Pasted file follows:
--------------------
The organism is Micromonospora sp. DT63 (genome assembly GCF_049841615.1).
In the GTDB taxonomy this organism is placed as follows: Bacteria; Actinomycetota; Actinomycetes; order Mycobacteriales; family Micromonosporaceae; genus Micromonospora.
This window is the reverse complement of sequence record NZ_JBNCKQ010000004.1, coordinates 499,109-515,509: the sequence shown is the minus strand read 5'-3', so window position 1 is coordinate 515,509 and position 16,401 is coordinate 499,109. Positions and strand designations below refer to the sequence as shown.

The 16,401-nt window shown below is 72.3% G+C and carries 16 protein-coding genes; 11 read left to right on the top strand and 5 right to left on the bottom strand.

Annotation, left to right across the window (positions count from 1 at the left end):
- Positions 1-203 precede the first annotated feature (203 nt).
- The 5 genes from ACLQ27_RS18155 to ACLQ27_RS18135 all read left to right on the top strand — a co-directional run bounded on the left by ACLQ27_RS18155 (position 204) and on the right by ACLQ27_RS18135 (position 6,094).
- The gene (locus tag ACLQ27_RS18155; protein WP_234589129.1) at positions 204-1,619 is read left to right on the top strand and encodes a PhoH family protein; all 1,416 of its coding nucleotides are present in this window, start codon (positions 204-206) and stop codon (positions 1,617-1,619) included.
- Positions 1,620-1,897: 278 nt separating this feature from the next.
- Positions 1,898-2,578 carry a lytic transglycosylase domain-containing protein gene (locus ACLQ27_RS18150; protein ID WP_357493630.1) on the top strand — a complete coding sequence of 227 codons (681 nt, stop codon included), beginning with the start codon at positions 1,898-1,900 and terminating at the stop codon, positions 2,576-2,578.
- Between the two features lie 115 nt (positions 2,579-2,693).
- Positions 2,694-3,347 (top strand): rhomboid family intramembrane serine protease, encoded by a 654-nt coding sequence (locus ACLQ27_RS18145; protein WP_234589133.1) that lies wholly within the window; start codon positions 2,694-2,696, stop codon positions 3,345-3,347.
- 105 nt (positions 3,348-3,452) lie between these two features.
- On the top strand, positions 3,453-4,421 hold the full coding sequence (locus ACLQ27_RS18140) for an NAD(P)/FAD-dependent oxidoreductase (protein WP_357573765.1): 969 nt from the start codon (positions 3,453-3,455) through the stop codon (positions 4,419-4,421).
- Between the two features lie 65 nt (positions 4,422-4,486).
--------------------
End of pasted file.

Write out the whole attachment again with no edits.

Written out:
The organism is Micromonospora sp. DT63 (genome assembly GCF_049841615.1).
In the GTDB taxonomy this organism is placed as follows: Bacteria; Actinomycetota; Actinomycetes; order Mycobacteriales; family Micromonosporaceae; genus Micromonospora.
This window is the reverse complement of sequence record NZ_JBNCKQ010000004.1, coordinates 499,109-515,509: the sequence shown is the minus strand read 5'-3', so window position 1 is coordinate 515,509 and position 16,401 is coordinate 499,109. Positions and strand designations below refer to the sequence as shown.

The 16,401-nt window shown below is 72.3% G+C and carries 16 protein-coding genes; 11 read left to right on the top strand and 5 right to left on the bottom strand.

Annotation, left to right across the window (positions count from 1 at the left end):
- Positions 1-203 precede the first annotated feature (203 nt).
- The 5 genes from ACLQ27_RS18155 to ACLQ27_RS18135 all read left to right on the top strand — a co-directional run bounded on the left by ACLQ27_RS18155 (position 204) and on the right by ACLQ27_RS18135 (position 6,094).
- The gene (locus tag ACLQ27_RS18155; protein WP_234589129.1) at positions 204-1,619 is read left to right on the top strand and encodes a PhoH family protein; all 1,416 of its coding nucleotides are present in this window, start codon (positions 204-206) and stop codon (positions 1,617-1,619) included.
- Positions 1,620-1,897: 278 nt separating this feature from the next.
- Positions 1,898-2,578 carry a lytic transglycosylase domain-containing protein gene (locus ACLQ27_RS18150; protein ID WP_357493630.1) on the top strand — a complete coding sequence of 227 codons (681 nt, stop codon included), beginning with the start codon at positions 1,898-1,900 and terminating at the stop codon, positions 2,576-2,578.
- Between the two features lie 115 nt (positions 2,579-2,693).
- Positions 2,694-3,347 (top strand): rhomboid family intramembrane serine protease, encoded by a 654-nt coding sequence (locus ACLQ27_RS18145; protein WP_234589133.1) that lies wholly within the window; start codon positions 2,694-2,696, stop codon positions 3,345-3,347.
- 105 nt (positions 3,348-3,452) lie between these two features.
- On the top strand, positions 3,453-4,421 hold the full coding sequence (locus ACLQ27_RS18140) for an NAD(P)/FAD-dependent oxidoreductase (protein WP_357573765.1): 969 nt from the start codon (positions 3,453-3,455) through the stop codon (positions 4,419-4,421).
- Between the two features lie 65 nt (positions 4,422-4,486).